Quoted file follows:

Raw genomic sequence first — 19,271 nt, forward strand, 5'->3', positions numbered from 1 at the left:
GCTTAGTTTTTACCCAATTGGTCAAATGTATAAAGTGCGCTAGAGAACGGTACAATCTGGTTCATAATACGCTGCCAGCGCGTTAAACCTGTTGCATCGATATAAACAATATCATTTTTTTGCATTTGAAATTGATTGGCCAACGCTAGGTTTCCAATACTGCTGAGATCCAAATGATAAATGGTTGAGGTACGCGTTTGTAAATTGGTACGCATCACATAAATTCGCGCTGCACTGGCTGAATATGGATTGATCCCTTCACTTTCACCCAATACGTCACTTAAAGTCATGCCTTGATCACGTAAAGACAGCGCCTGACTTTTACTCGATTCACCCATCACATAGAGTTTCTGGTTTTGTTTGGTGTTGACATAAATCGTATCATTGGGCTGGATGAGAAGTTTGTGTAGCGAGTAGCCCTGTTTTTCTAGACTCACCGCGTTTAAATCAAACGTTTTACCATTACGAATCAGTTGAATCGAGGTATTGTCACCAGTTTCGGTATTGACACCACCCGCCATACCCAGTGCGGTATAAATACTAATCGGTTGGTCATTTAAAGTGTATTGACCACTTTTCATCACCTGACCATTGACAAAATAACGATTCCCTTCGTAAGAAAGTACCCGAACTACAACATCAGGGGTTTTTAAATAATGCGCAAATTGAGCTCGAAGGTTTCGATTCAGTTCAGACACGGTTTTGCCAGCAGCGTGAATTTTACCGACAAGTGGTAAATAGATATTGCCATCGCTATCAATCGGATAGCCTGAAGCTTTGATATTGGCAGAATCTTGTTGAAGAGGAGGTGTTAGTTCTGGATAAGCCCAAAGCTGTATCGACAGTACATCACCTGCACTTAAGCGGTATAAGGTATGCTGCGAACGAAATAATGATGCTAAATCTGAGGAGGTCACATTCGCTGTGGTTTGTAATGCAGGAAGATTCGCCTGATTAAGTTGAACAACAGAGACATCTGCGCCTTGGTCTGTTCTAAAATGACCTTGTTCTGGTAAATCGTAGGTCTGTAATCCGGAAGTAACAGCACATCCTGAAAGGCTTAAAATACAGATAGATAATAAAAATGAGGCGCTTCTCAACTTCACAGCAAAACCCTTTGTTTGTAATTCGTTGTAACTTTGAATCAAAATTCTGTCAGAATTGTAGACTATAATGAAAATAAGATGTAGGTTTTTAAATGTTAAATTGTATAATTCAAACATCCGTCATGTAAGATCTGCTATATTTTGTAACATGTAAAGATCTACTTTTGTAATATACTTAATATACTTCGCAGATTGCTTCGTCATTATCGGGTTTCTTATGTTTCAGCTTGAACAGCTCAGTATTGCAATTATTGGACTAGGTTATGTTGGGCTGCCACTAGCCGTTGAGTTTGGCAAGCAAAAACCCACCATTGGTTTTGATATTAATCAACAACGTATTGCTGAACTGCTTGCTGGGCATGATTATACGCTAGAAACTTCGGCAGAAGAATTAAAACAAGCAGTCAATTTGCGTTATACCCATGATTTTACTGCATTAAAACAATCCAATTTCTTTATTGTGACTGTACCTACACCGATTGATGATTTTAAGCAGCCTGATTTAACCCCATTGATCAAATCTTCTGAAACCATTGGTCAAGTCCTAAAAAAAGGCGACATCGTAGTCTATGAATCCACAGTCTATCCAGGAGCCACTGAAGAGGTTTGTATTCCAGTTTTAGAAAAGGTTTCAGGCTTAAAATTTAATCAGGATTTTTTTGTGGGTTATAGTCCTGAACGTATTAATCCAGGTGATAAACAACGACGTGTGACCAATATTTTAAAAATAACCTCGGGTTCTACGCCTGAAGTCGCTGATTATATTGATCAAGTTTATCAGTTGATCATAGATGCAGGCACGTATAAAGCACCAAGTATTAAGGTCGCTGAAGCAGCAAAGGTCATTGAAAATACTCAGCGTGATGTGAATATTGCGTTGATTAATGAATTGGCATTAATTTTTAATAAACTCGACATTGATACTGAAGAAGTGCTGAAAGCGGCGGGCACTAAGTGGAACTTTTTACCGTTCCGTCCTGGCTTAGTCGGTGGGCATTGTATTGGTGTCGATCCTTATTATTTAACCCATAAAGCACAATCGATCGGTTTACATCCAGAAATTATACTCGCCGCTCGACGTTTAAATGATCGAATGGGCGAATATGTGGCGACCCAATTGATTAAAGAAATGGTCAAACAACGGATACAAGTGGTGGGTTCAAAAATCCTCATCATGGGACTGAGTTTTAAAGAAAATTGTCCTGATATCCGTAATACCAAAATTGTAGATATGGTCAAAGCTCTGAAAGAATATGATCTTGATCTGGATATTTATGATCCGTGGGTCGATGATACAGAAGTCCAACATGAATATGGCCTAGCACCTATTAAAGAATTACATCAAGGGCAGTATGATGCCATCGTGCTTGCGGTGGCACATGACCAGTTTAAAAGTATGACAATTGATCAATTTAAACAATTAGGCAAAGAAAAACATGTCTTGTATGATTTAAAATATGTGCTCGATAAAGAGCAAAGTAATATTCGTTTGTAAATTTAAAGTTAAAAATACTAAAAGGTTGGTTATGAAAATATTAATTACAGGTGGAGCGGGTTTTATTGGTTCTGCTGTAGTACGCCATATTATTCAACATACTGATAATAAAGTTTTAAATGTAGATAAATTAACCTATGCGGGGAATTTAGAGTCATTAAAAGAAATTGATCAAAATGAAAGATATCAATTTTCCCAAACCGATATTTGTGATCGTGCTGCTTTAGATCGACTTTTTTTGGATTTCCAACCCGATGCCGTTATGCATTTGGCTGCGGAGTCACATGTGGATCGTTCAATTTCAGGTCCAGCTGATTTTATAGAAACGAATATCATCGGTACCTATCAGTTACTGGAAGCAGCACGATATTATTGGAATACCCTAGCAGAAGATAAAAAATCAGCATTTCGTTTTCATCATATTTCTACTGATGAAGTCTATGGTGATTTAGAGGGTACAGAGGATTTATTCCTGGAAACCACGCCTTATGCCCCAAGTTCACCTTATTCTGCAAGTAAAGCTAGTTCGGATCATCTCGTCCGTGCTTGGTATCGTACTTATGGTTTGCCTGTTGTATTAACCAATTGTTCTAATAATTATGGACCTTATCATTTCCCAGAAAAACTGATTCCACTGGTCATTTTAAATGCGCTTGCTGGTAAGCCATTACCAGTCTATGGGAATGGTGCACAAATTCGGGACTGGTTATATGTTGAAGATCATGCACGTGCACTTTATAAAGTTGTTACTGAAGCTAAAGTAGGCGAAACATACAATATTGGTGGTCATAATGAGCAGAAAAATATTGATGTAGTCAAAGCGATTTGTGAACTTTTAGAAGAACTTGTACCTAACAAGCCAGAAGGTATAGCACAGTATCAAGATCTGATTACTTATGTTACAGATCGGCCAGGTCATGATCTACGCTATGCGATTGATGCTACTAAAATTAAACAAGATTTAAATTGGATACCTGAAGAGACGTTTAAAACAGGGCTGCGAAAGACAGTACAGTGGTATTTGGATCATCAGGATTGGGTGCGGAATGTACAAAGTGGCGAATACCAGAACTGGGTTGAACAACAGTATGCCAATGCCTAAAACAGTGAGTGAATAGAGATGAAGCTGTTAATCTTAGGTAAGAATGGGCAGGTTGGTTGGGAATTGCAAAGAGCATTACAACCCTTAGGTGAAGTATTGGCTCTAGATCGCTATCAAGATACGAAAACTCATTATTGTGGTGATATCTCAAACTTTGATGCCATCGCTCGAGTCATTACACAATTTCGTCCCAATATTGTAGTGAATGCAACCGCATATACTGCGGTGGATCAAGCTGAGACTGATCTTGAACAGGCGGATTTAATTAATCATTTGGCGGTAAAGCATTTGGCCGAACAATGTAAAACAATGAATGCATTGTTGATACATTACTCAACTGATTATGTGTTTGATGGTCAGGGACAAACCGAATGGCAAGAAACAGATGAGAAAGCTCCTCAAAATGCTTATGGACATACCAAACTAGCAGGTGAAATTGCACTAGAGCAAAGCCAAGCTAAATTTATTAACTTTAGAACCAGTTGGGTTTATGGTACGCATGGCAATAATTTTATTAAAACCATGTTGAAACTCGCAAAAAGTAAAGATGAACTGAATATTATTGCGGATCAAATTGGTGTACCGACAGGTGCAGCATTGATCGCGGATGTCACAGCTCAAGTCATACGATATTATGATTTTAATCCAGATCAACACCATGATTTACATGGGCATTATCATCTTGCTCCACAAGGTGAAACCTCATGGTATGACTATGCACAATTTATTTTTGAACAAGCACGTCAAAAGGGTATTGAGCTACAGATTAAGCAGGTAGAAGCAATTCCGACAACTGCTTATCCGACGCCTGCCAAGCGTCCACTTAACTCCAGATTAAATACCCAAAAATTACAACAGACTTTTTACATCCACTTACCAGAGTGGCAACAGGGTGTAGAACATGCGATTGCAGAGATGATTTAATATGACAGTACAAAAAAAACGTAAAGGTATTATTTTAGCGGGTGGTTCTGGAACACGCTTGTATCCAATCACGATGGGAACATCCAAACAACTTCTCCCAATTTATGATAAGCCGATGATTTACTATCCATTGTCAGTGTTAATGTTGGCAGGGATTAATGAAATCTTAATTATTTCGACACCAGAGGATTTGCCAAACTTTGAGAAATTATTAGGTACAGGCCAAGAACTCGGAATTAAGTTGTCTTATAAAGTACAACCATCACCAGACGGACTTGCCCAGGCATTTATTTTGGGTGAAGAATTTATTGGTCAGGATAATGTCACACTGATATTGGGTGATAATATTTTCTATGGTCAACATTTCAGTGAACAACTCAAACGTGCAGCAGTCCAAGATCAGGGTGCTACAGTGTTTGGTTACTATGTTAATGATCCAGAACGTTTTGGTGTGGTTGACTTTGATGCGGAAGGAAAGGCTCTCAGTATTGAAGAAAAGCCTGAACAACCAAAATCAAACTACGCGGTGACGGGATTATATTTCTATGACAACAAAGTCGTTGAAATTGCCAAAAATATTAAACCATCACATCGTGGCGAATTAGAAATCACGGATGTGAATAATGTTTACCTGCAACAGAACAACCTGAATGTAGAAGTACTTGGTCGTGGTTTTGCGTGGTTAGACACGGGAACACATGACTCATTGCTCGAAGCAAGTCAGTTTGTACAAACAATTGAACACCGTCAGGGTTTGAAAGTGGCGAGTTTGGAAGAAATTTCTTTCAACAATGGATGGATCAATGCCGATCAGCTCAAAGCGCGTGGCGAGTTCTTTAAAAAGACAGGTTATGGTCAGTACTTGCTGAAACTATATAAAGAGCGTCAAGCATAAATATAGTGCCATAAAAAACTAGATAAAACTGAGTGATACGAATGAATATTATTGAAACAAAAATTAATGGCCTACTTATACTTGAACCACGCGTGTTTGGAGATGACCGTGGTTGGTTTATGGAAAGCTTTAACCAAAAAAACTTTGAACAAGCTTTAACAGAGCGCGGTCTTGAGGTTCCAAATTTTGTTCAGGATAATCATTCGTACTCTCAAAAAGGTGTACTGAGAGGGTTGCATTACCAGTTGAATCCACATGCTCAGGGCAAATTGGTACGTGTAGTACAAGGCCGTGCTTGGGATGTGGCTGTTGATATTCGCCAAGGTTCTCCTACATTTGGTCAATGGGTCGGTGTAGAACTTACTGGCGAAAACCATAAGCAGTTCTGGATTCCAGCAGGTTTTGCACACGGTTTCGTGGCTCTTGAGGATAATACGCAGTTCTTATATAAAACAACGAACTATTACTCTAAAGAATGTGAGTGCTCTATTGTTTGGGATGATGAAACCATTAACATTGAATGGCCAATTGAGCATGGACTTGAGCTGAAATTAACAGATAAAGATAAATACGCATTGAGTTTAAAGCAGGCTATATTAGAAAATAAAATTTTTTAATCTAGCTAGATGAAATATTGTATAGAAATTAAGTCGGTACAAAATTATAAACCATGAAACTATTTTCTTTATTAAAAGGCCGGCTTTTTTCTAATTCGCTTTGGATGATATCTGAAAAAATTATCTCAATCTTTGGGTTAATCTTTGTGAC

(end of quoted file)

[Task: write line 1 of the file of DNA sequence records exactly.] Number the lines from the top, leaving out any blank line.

Raw genomic sequence first — 19,271 nt, forward strand, 5'->3', positions numbered from 1 at the left: